Saturday, 4 December, 2021

Effective Governance To Overcome Challenges

Mukti Rijal

The effectiveness in the governance of the state is said to have gradually declined in the country. The horizontal check and balance institutions within the government like judiciary and legislature, oversight constitutional bodies such as the Commission for the Investigation of Abuse of Authority (CIAA) and National Human Rights Commission (NHRC) seem not functioning effectively. The federal parliament had been prorogued a few months back. And when it will convene next seems not very clear.

There are several challenges facing the nation. The first and foremost has been the uncontrolled spike of the coronavirus infections. More than 200,000 people have suffered from infection while around 1,200 people have succumbed to it. The economic activities have been halted and the national revenue has fallen short of meeting the general recurring expenditure in the country. Needless to say, a state that is effectively governed can face the social, political and economic challenges successfully as mentioned above. It can be democratic and accountable to the people. In fact, the weak and fragile governance is responsible for growing corruption, stalemated development and misuse of resources.
Democratic governance has been the sum total of the institutions and processes by which a state orders and conducts its general affairs. The institutions and processes can be both formal and informal. In this sense, governance refers to the provision of formal and informal political rules of the game. It indicates those measures and processes that involve management and exercise of the state power. In functional terms, governance comprises mainly the institutional capacity of public organisations to set the rules of the game, deliver public goods and services in an effective, transparent, impartial and accountable manner. The things that affect the life of ordinary citizens on a daily basis are – roads being built and repaired, health services being delivered properly and public school education system functioning well and so on are at the core of the governance systems. The governance systems vary greatly from country to country.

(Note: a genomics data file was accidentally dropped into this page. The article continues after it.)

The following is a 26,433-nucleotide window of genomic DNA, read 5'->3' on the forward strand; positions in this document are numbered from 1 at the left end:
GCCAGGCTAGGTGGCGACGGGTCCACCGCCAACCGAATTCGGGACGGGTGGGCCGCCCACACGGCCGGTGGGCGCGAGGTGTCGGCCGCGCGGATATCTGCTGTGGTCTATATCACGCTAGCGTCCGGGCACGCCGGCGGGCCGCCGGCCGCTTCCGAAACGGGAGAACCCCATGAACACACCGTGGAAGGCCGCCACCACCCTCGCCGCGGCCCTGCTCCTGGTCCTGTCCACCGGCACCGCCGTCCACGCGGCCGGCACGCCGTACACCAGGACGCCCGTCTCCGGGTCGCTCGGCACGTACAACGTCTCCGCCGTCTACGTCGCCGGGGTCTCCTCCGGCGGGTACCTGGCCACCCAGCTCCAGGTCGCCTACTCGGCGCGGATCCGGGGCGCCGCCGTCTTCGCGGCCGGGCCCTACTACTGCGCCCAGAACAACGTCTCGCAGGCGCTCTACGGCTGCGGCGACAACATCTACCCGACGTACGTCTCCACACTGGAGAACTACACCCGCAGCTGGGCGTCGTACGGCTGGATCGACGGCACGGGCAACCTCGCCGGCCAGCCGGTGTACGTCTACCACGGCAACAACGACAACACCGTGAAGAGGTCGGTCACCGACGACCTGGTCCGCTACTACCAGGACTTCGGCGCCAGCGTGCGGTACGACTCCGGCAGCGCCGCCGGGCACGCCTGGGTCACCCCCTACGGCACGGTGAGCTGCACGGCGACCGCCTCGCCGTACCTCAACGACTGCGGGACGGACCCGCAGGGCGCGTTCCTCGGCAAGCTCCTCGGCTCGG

But, according to political scientists, they should have three fundamental components: how well government institutions function and deliver, how institutions hold government accountable through checks and balances and oversight and how citizens are actively engaged in the governance process to produce results. Governance combines structures, opportunities and processes wedded with the democratic civic competence to engage with the state institutions. The agency and democratic competence of citizens can be institutionalised and enhanced only in a democratic environment. In a democratic political dispensation, the setting of the rules is done with the consent and the informed participation of the citizens. In this sense, democratic system and accountable governance cannot be conceived in isolation.